These are bone dry times for California. Even with the recent rains, the state is still mired in one of its worst droughts in recorded history. And that spells trouble for the vast agriculture industry here. Cartoon journalist Andy Warner explains. View it as a slideshow or in full-length format below.
Charts and Infographics
Do America’s lowest wage earners deserve a raise?
As Congress again delves into the hotly contested perennial debate over raising the federal minimum wage, a growing number of states and cities throughout the country are forging their own paths on the issue, resulting in an uneven national patchwork of wage laws. We dig into the debate over dollars and cents in this interactive explainer, produced by Newsbound. Scroll through the whole presentation at once, or choose specific chapters by selecting the table of contents button on the bottom left of the screen. Sources for each slide are also included at the bottom.
Common Core Connections
• CCSS.ELA-Literacy.CCRA.R.7: Integrate and evaluate content presented in diverse media and formats, including visually and quantitatively, as well as in words.
• CCSS.ELA-Literacy.RH.9-10.7 Integrate quantitative or technical analysis (e.g., charts, research data) with qualitative analysis in print or digital text.
• CCSS.ELA-Literacy.CCRA.W.9: Draw evidence from literary or informational texts to support analysis, reflection, and research.
• CCSS.ELA-Literacy.RH.9-10.7: Integrate quantitative or technical analysis (e.g., charts, research data) with qualitative analysis in print or digital text.
Social Studies Integration
(based on:The American Vision, CA Edition (McGraw Hill/Glencoe, 2006)
• Roosevelt and the New Deal, 1933-1939
• The New Frontier and the Great Society, 1961-1968
• The Politics of Protest, 1960-1980
• Politics and Economics, 1971-1980
• Resurgence of Conservatism, 1980-1992
(based on: American Government, Prentice Hall, 2006, CA Edition)
• Unit 2 – Political Behavior: Government by the People
• Unit 3 – The Legislative Branch
• Unit 4 – The Executive Branch
• Unit 6 – Comparative Political and Economic Systems
(based on: Econ Alive! TCI, 2010)
• Unit 4 – Economics of the Public Sector
• Unit 5 – Measuring and Managing the Economy
A city’s high violent crime rate can result from any number of societal factors, and attempts at pinpointing can quickly turn into a tricky — if not specious — exercise.
While it’s easy enough to find correlations, proving causation becomes a far greater challenge: just because two variables occur simultaneously does not mean one was the cause of the other. For instance, even though most violent cities also have higher-than-average unemployment rates, not all all cities with high unemployment rates are violent. And while some perennially high-crime cities clearly suffer from a shortage of police officers, many relatively safe cities also have a low rate of officers per population.
Contrary to the mantra commonly touted by politicians on the campaign trail, few Americans born into poverty ever get to experience the iconic rise from “rags to riches.”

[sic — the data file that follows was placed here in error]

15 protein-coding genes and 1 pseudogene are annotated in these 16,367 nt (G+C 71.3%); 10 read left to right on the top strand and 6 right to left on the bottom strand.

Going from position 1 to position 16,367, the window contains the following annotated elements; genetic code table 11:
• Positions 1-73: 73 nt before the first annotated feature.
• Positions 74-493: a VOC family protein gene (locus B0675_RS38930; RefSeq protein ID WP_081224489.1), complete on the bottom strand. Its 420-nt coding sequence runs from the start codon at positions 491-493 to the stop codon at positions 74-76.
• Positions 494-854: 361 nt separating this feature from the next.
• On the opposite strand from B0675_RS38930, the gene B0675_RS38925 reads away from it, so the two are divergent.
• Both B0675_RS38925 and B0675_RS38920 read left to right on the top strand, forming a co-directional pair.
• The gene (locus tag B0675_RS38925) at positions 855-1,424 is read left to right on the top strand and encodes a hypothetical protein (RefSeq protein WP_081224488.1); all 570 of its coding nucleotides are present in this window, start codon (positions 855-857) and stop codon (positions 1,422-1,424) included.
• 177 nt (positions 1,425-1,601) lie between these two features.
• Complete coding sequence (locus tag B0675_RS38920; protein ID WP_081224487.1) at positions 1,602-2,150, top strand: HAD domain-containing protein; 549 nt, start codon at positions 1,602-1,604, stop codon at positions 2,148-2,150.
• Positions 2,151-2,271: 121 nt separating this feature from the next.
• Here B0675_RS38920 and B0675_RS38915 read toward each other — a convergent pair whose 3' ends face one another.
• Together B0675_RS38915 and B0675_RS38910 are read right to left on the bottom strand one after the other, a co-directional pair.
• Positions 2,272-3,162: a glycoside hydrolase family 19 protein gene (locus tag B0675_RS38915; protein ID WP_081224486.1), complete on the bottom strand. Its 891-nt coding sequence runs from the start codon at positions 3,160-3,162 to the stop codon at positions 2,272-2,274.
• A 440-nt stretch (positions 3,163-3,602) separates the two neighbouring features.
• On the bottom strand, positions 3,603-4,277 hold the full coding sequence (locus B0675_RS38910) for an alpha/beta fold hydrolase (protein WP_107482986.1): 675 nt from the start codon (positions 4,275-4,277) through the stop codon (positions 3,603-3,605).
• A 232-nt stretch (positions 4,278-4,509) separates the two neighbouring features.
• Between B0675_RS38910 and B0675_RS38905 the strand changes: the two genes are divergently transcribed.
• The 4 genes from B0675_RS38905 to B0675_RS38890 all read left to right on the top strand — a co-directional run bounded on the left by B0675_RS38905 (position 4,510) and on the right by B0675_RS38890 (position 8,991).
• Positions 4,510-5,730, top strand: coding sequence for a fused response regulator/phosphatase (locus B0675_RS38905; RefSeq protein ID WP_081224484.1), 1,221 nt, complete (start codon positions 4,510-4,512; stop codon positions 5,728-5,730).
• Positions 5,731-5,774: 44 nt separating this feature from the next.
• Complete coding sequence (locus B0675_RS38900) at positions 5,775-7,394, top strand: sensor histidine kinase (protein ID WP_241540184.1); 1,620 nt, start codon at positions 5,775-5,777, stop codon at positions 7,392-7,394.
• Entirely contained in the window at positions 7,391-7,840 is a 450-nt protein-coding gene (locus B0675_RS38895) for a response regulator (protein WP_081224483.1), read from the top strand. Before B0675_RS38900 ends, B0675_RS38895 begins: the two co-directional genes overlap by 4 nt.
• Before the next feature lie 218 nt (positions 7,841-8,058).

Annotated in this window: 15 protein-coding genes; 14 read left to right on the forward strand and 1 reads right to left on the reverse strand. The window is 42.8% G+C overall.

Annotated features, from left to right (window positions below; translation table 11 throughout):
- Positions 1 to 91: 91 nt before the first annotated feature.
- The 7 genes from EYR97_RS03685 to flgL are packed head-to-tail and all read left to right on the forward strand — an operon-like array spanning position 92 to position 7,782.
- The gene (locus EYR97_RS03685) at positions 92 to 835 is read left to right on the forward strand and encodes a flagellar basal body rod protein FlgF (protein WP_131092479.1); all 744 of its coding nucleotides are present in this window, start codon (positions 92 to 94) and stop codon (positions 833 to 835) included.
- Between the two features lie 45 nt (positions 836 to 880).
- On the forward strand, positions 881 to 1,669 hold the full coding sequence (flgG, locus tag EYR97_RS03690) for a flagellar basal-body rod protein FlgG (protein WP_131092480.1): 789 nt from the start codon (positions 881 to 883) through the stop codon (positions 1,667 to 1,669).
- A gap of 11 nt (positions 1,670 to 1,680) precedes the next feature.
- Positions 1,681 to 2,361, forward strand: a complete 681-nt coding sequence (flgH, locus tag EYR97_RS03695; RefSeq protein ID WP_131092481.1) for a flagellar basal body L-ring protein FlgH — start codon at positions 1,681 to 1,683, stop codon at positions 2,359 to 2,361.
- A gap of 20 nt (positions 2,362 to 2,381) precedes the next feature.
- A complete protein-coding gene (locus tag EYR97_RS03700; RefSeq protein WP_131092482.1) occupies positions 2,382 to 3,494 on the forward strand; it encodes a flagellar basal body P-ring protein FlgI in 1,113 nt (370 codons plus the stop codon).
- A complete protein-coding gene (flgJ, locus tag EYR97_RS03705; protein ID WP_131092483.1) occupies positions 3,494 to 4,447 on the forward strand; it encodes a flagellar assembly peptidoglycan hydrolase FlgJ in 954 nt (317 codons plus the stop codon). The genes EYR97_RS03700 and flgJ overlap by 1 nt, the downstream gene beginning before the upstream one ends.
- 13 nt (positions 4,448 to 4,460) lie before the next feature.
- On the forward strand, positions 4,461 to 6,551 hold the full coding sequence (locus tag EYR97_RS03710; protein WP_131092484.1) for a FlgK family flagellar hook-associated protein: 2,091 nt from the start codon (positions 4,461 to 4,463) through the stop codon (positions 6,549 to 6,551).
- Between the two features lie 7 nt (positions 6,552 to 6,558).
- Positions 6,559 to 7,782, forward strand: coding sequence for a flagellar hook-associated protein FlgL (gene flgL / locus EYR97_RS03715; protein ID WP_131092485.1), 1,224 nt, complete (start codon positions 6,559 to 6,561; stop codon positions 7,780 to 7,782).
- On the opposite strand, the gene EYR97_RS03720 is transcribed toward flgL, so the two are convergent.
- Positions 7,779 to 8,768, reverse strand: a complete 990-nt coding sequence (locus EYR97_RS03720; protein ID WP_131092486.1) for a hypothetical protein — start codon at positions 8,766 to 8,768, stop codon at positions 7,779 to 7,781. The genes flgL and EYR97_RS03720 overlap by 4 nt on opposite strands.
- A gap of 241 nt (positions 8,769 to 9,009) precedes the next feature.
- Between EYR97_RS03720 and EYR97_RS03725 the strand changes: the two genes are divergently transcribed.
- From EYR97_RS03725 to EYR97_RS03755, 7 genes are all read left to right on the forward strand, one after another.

A new study by a team of UC Berkeley and Harvard economists examined upward income mobility throughout the nation, finding that less than 8 percent of people born at the bottom 20 percent of the income ladder ever climb to the top 20 percent as adults. The study, though, also found that geographic location can significantly impact those odds. Cartoon journalist Andy Warner explains. Continue reading
As President Obama delivered his fifth State of the Union address last night, the Twittersphere was, unsurprisingly, abuzz with commentary and reactions. To show which parts of the speech struck a chord — or a nerve — Twitter data viz whiz Nicolas Belmonte created the following interactive visualization. It attempts to gauge the resonance of the various topics Obama addressed by linking every paragraph in the speech to the thousands of Tweets submitted directly in response, and geographically tracing where those Tweets originated. Continue reading
More Americans are attending college today than ever before. And that’s generally considered a good thing. But college tuition at both public and private universities has skyrocketed, leaving a growing number of graduates mired in debt and struggling to find decent employment in a sluggish economy. All of which begs the question: is the studying and sacrifice really worth it? With pencil in hand, comic journalist Andy Warner explores the issue. Continue reading
2013 provided endless journalistic opportunities for number-crunching and data-based storytelling. Below, in no particular order, are 10 memorable visualizations featured this year on The Lowdown.
Almost immediately after the Supreme Court’s decision last June to strike down a key oversight provision in the Voting Rights Act, a handful of states enacted controversial new voting rules that had previously been barred. In the third part of his illustrated series (see part 1 and part 2), Andy Warner explains some of these changes. View the full graphic below the slideshow.